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New York Man Claims Biomet Metal-on-Metal Hip Implant Caused Pain, Disability

A New York man claims his metal-on-metal hip implant was defective and required replacement within a year of receiving it. This has left him facing a lifetime of pain, disability, and rising medical costs.

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FDA Advisors Set to Examine Metal-on-Metal Hip Implant Safety Concerns

Thousands of people with metal-on-metal hip implant devices could soon get some answers from the U.S. Food & Drug Administration (FDA) about the dangers they face. Tomorrow, the agency will convene a panel of outside medical experts to examine the safety record of metal-on-metal hip replacements, and recommend the ...

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First Bard Avaulta Transvaginal Mesh Lawsuit Scheduled for February Trial in MDL

The first test trials in the federal C.R. Bard Avaulta transvaginal mesh litigation will most likely start next year, according to a report from Bloomberg News. About 600 lawsuits involving Bard Avaulta transvaginal mesh products are currently pending in the multidistrict litigation underway Charleston, West Virginia. U.S. District Judge Joseph ...

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Louisiana Whistleblower Lawsuit Revived

Louisiana Whistleblower Lawsuit Revived

A state appeals court in Louisiana has ruled that a former employee of Rapides Parish Coliseum can proceed with a whistleblower lawsuit against the Coliseum Authority.

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Tentative Ohio Fracking Regulations Criticized as too Lax

Lawmakers in Ohio have tentatively passed new regulations governing hydraulic fracturing (fracking) drilling but they’ve immediately been criticized for being too favorable to the natural gas and oil industries.

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FDA Advisory Panel Wrestling with Metal-on-Metal Hip Replacement Safety

An advisory panel for the U.S. Food & Drug Administration (FDA) began a highly-anticipated meeting yesterday to discuss the safety of metal-on-metal hip implants. Among other things, the panel of outside experts is being asked to make recommendations regarding the best practices for monitoring patients with metal-on-metal hip replacements. ...

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Pradaxa not Fit for a Dog, Family of Alleged Pradaxa Bleeding Victim Claims

The family of a Texas woman who died just months before her 60th wedding anniversary believes she would be alive today were it not for Pradaxa (dabigatran). According to a report from the Houston Press, Pradaxa patient Loraine Franklin fell and hit her head last December, resulting in an intracranial ...

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Research Suggest Fracking Chemicals Can Pollute Aquifers

A new study suggests fluids used during the hydraulic fracturing (fracking) process could migrate through underground fractures and contaminate water aquifers.

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Exposure to Common Pesticide May Increase ADHD Risk

Exposure to Common Pesticide May Increase ADHD Risk

A new study has found that exposure to a common household pesticide may increase the risk of attention deficit hyperactivity disorder (ADHD) in children.

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Study Links Liquid in E-Cigarette to Viral Infections

Study Links Liquid in Electronic Cigarette to Increased Risk of Viral Infections

The National Jewish Health study, links the liquid used in e-cigarettes to a higher risk of respiratory viral infections, whether the liquid contains nicotine or not.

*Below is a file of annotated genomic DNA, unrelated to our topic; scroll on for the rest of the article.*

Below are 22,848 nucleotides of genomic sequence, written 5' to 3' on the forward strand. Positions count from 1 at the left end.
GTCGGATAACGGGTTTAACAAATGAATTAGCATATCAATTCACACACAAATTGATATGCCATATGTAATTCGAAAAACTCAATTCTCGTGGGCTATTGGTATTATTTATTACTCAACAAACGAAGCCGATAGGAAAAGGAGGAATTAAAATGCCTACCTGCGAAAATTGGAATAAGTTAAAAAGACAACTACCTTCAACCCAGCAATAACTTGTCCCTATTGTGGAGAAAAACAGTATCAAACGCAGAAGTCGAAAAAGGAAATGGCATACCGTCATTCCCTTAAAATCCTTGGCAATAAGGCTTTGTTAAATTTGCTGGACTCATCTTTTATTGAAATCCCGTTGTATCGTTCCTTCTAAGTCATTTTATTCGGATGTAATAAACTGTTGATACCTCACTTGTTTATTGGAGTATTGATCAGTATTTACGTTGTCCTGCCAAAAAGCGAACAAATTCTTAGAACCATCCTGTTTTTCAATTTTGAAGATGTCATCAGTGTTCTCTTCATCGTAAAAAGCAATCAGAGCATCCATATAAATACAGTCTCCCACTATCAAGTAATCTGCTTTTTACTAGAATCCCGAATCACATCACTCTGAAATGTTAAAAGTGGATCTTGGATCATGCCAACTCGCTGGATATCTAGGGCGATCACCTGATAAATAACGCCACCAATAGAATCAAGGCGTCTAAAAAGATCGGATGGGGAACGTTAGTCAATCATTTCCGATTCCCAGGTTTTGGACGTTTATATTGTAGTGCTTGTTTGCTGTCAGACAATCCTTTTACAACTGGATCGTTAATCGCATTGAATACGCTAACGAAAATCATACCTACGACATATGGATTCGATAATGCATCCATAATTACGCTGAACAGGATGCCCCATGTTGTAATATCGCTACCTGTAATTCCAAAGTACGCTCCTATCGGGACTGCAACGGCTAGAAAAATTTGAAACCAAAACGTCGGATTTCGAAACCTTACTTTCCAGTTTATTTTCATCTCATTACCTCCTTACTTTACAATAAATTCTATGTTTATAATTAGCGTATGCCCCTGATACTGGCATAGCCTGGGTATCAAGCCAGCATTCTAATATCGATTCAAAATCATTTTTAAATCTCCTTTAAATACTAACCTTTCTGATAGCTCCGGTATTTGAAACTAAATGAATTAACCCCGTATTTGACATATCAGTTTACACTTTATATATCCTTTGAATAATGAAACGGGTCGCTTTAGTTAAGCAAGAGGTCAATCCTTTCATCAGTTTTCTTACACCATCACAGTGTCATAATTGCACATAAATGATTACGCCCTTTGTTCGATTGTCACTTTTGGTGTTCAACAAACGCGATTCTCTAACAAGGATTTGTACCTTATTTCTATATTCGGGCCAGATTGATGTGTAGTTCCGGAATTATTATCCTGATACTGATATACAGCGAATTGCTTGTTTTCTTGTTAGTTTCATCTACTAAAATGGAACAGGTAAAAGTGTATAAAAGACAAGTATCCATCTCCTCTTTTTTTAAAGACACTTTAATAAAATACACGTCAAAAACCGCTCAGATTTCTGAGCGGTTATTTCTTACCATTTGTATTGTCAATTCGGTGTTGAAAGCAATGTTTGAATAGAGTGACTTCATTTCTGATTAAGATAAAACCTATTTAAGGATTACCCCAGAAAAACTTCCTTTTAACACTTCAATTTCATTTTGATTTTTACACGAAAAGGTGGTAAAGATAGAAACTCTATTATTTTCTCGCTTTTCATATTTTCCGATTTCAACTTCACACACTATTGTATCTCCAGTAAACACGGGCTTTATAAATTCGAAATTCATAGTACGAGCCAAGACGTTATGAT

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Cough-and-Cold Medicine Containing Codeine May Lead to Breathing Problems in Kids

Cough and cold medicines that contain codeine are being investigated by the U.S. Food and Drug Administration (FDA) for serious side effects in children, including breathing troubles. The agency stated in a safety alert that it was investigating the opioid because it may be released to slowed or difficult breathing in children under the age of 18. Children may be more at risk for these side effects, especially if they are already predisposed to breathing problems.

Codeine is an opioid that is often found in combination with other drugs in over-the-counter (OTC) cough-and-cold medicines. It is used to reduce coughing and mild to moderate pain. The FDA said it “will continue to evaluate this safety issue and will consider the EMA recommendations. Final conclusions and recommendations will be communicated when the FDA review is complete.” according to the July 1st safety alert. Continue reading

Posted in Legal News |

Open Payments Database Details Payments made between Industry and Doctors for 2014

On Tuesday, the federal Center for Medicare and Medicaid Services published the federal Open Payments database for 2014 detailing payments between medical device companies and doctors and hospitals. According to Star Tribune, this is the second year that such data has been published. The data was released under the Open Payments program, which was created by the Sunshine Act provisions of the Affordable Care Act in an effort to create transparency and prevent large companies like Medtronic from using financial incentive to influence medicine.

According to Star Tribune, data looking at payments $1 million or greater showed that Medtronic PLC and St. Jude Medical paid a combined $81 million to eight doctors across the country. The database indicates that Minnesota device makers paid over $211 million to doctors and hospitals for reasons not related to research. For the first time, data revealed 99 percent of submitted payment information. Last year’s data redacted more than a third of the information. Continue reading

Posted in Legal News |

Doctor Urges FDA not to Loosen Restrictions on Drug Company Marketing

Doctor Urges FDA not to Loosen Restrictions on Marketing

Doctor Urges FDA not to Loosen Restrictions on Marketing


A Harvard medical professor has urged the Food and Drug Administration (FDA) against easing the restrictions on drug companies marketing their drugs for uses for which they have not been approved—so-called off-label use.

During the summer of 2015 the FDA will hold a public meeting to discuss whether restrictions on what claims drug manufacturers can make about their products improperly infringes the liberty of those companies, HealthNewsReview reports. Dr. Jerry Avorn, chief of the Division of Pharmacoepidemiology and Pharmacoeconomics at Boston’s Brigham and Women’s Hospital, writing in the Annals of Internal Medicine, argues that patients and doctors need the “sovereign” power of the FDA to regulate what claims drug makers can make. Continue reading

Posted in Health Concerns, Pharmaceuticals | Tagged , , , , |